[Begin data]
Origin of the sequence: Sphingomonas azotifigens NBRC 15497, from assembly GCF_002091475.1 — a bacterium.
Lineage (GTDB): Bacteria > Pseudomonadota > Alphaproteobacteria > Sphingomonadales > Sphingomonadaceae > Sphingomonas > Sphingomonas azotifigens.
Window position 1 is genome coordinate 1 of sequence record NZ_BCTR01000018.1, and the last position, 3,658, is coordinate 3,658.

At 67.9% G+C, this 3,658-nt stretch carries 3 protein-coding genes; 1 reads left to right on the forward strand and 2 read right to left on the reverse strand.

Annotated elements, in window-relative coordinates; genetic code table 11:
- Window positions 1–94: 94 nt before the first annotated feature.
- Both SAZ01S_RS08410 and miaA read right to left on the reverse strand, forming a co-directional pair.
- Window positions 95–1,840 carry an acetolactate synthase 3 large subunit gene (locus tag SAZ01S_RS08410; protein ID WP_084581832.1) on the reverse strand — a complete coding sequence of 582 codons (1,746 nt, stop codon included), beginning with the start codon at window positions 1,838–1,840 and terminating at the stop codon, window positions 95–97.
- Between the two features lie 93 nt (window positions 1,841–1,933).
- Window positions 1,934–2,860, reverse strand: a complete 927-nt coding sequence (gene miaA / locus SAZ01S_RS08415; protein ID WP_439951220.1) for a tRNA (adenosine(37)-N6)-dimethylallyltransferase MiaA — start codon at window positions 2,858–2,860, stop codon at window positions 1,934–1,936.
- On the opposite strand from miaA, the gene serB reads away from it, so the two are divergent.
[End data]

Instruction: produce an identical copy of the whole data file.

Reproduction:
Origin of the sequence: Sphingomonas azotifigens NBRC 15497, from assembly GCF_002091475.1 — a bacterium.
Lineage (GTDB): Bacteria > Pseudomonadota > Alphaproteobacteria > Sphingomonadales > Sphingomonadaceae > Sphingomonas > Sphingomonas azotifigens.
Window position 1 is genome coordinate 1 of sequence record NZ_BCTR01000018.1, and the last position, 3,658, is coordinate 3,658.

At 67.9% G+C, this 3,658-nt stretch carries 3 protein-coding genes; 1 reads left to right on the forward strand and 2 read right to left on the reverse strand.

Annotated elements, in window-relative coordinates; genetic code table 11:
- Window positions 1–94: 94 nt before the first annotated feature.
- Both SAZ01S_RS08410 and miaA read right to left on the reverse strand, forming a co-directional pair.
- Window positions 95–1,840 carry an acetolactate synthase 3 large subunit gene (locus tag SAZ01S_RS08410; protein ID WP_084581832.1) on the reverse strand — a complete coding sequence of 582 codons (1,746 nt, stop codon included), beginning with the start codon at window positions 1,838–1,840 and terminating at the stop codon, window positions 95–97.
- Between the two features lie 93 nt (window positions 1,841–1,933).
- Window positions 1,934–2,860, reverse strand: a complete 927-nt coding sequence (gene miaA / locus SAZ01S_RS08415; protein ID WP_439951220.1) for a tRNA (adenosine(37)-N6)-dimethylallyltransferase MiaA — start codon at window positions 2,858–2,860, stop codon at window positions 1,934–1,936.
- On the opposite strand from miaA, the gene serB reads away from it, so the two are divergent.